Hungarians have made up their minds that they do not want to see illegal immigrants in Hungary, Prime Minister Viktor Orbán has said.
“Nobody can oblige Hungary” to give up its position on migration, the prime minister said during his regular Kossuth Radio interview on Friday.
He added that “you can corner a government or deliver a gut punch to it” but it cannot be done to a whole nation.
PM Orbán insisted that “record high” participation in the government’s latest nationwide public survey means that “a whole nation is looking for ways to support its position of denying entry to people of a different culture or civilization”.
PM Orbán also responded to recent criticism of the country’s stance on immigration and urged German politicians to “leave us alone and not involve us in their election campaign”. Hungary has always respected Germans and “we expect them to respect us, too,” he said.
“What we want is a Hungarian Hungary and a European Europe … we won’t participate in experiments aimed at changing Hungary or Europe, in which Europe’s cultural traditions would be swept aside to be replaced by a mixture of other cultures, religions and worldviews, allowing masses to enter without control,” PM Orbán said.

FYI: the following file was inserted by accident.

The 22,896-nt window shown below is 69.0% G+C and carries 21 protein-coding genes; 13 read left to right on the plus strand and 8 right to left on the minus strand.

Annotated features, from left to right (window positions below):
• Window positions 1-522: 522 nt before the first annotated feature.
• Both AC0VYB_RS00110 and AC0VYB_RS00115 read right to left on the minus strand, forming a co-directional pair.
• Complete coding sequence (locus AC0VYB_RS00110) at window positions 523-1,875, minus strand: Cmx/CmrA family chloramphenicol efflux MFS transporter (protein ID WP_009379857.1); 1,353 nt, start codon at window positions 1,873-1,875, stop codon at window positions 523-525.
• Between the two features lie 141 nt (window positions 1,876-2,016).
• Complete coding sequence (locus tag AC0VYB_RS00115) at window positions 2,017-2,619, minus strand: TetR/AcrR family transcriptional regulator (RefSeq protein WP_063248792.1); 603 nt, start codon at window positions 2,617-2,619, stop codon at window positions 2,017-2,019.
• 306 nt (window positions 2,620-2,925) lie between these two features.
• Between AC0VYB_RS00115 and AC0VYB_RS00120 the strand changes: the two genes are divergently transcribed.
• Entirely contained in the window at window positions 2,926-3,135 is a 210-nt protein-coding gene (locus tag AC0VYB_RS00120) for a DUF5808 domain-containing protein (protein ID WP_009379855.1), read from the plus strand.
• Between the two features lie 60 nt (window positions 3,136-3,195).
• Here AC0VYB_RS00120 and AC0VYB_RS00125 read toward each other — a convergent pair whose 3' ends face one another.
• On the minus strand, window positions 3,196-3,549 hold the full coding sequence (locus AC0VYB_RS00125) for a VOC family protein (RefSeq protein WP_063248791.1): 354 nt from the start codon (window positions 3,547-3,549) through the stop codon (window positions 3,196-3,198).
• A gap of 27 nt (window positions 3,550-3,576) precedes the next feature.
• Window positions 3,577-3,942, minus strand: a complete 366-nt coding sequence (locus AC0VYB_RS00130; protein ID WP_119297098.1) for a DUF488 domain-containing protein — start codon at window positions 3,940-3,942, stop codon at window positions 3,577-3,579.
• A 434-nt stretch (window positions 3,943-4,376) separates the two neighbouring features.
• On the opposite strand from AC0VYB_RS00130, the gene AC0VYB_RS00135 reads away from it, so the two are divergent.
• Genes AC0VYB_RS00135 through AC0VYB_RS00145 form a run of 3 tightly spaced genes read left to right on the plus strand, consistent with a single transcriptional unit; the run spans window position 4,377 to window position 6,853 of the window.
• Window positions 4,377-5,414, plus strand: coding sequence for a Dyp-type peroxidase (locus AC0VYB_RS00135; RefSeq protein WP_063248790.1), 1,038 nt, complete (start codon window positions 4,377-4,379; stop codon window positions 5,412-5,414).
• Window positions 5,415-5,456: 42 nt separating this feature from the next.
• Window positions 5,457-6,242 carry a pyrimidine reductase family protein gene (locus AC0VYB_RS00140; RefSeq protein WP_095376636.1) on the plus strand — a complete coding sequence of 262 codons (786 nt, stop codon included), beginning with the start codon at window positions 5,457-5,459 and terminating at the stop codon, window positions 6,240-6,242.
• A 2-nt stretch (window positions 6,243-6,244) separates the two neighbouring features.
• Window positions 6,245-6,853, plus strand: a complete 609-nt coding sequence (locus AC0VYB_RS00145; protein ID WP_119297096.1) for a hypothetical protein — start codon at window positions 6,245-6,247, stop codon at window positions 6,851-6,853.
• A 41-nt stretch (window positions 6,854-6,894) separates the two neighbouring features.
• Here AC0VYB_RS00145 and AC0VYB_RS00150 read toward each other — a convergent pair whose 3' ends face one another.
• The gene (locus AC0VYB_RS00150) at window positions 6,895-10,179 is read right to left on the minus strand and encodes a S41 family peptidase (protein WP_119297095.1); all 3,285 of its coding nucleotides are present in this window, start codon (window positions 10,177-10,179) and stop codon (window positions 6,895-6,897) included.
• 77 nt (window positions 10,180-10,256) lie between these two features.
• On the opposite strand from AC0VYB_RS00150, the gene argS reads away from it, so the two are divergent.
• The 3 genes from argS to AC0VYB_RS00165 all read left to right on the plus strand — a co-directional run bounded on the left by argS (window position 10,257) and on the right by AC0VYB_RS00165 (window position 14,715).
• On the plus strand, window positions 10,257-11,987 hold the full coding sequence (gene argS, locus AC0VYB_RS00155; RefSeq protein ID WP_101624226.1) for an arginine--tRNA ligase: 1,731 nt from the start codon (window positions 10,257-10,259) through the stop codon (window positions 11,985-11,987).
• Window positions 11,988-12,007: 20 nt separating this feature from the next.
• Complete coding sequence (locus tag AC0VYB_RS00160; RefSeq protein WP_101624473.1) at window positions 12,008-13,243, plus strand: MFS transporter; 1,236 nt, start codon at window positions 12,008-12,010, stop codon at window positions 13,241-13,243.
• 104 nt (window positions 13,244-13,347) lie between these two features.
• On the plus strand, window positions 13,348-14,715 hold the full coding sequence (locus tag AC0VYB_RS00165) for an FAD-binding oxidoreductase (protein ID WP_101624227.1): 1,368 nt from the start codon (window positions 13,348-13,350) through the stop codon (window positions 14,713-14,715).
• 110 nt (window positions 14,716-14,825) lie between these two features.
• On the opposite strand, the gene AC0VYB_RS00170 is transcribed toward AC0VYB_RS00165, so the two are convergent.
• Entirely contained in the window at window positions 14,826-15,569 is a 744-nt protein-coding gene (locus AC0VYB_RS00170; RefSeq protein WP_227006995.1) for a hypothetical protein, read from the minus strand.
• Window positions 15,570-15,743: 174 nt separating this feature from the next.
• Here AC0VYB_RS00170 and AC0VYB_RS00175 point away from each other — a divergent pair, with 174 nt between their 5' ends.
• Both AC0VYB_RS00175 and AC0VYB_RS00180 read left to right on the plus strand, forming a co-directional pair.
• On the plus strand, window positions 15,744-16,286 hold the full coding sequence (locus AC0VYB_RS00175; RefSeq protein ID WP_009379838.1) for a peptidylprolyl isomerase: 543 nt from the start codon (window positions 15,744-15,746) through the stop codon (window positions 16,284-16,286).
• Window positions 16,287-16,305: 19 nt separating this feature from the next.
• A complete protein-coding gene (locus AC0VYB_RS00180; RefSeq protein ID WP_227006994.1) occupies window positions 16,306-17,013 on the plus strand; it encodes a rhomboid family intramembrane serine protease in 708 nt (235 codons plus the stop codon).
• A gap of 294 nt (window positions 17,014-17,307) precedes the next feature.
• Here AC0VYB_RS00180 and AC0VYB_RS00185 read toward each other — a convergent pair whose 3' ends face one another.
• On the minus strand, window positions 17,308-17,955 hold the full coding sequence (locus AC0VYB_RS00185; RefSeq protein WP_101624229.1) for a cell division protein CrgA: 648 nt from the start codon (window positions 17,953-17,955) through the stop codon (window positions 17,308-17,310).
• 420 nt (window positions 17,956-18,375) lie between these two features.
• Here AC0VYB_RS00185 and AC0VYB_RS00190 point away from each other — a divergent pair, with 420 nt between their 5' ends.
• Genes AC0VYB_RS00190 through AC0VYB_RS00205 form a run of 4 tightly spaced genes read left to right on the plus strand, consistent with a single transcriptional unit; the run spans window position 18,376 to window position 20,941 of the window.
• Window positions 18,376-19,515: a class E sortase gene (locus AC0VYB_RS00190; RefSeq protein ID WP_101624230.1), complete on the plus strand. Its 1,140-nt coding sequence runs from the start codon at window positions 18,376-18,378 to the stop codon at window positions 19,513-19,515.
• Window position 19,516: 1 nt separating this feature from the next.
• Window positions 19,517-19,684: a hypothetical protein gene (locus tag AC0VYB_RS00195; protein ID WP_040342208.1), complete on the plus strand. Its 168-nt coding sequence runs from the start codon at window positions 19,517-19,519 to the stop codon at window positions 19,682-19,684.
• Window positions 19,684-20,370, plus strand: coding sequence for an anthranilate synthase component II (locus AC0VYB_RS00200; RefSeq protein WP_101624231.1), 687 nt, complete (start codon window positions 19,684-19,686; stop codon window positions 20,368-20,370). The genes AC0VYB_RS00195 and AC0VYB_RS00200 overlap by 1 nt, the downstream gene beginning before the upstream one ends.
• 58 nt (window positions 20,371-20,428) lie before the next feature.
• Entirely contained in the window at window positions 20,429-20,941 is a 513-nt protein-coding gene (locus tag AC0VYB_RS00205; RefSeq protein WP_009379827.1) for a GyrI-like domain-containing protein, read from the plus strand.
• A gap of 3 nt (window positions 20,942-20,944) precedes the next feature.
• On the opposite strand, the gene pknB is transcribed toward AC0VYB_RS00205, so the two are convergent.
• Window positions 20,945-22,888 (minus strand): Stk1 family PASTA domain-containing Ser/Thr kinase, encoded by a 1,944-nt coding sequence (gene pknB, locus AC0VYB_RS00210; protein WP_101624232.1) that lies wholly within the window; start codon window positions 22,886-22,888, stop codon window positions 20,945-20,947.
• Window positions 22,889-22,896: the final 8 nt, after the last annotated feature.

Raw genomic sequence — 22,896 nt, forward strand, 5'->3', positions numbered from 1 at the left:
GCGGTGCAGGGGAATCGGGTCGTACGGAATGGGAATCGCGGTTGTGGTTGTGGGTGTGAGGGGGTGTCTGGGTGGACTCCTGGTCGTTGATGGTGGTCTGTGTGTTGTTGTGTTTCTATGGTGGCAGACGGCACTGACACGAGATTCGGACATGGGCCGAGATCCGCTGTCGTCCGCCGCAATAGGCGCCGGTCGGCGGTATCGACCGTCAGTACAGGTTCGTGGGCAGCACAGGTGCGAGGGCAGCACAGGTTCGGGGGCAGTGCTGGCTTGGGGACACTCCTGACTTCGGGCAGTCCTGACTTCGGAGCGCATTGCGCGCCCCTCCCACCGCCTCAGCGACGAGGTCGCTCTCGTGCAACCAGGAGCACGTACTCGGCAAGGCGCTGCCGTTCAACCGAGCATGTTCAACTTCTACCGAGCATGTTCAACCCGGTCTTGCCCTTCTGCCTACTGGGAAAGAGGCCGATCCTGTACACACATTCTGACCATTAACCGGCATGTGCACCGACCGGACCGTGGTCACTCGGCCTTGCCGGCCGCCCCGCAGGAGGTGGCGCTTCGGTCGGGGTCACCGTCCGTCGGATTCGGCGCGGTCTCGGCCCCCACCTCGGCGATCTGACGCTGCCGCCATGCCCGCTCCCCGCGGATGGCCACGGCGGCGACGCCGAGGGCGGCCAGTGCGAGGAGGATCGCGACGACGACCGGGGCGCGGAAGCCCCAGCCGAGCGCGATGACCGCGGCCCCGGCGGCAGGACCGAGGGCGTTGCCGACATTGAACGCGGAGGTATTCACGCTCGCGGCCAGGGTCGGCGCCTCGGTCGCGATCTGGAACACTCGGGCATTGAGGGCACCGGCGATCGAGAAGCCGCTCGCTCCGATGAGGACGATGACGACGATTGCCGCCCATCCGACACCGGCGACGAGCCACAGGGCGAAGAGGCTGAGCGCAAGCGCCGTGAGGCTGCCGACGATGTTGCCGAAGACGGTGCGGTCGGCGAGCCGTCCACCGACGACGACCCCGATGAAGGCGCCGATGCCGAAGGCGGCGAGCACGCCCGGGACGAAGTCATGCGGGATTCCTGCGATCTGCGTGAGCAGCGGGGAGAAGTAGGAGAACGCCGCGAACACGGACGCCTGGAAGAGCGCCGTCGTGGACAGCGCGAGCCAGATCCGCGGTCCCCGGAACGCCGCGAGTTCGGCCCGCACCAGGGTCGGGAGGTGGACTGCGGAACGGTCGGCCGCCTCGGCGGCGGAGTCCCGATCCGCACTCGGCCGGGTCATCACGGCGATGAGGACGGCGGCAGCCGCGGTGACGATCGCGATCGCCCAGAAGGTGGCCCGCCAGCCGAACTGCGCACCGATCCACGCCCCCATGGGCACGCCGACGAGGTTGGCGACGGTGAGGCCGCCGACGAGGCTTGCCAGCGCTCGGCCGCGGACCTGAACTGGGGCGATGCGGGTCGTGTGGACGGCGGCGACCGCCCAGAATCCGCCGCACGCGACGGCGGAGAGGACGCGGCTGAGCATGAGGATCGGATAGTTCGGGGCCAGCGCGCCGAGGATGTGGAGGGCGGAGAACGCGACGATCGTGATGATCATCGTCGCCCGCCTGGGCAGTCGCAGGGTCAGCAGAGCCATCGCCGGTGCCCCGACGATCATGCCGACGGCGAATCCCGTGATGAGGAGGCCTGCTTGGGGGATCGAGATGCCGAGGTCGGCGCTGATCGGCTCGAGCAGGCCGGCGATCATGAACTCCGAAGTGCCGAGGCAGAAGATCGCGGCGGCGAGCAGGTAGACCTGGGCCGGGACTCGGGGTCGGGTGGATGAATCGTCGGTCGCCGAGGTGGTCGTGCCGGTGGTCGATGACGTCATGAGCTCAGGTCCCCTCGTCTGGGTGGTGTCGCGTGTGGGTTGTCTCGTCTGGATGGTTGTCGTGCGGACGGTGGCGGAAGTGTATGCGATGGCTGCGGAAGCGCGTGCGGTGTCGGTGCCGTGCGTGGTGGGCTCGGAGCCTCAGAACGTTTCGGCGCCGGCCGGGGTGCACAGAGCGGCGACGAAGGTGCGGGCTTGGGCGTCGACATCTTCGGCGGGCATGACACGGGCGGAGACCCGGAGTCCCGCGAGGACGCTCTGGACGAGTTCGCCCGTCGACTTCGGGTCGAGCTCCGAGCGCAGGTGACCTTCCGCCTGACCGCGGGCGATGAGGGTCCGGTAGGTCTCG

The prime minister also commented on the United States’ criticism of Hungary’s recent civil organizations law, the prime minister said that the United States’ taking up a position on the matter was an “interesting venture” in the light of that country’s “brutally stringent” rules on organizations receiving support from abroad. He insisted that the new Hungarian legislation was “polite and delicate” compared to US regulations. “It is inconceivable why one would be reluctant to declare a donation once they were not shy to accept it,” he added.
Referring to groups planning a boycott of the civil organizations law, PM Orbán said that the law applies to all civil groups.
PM Orbán also noted that 2018 will bring about wage hikes in many different sectors. “We will be in a better position than we are in this year,” the prime minister said, and pointed to rising employment and the increasing number of taxpayers as well as measures to promote childbirth.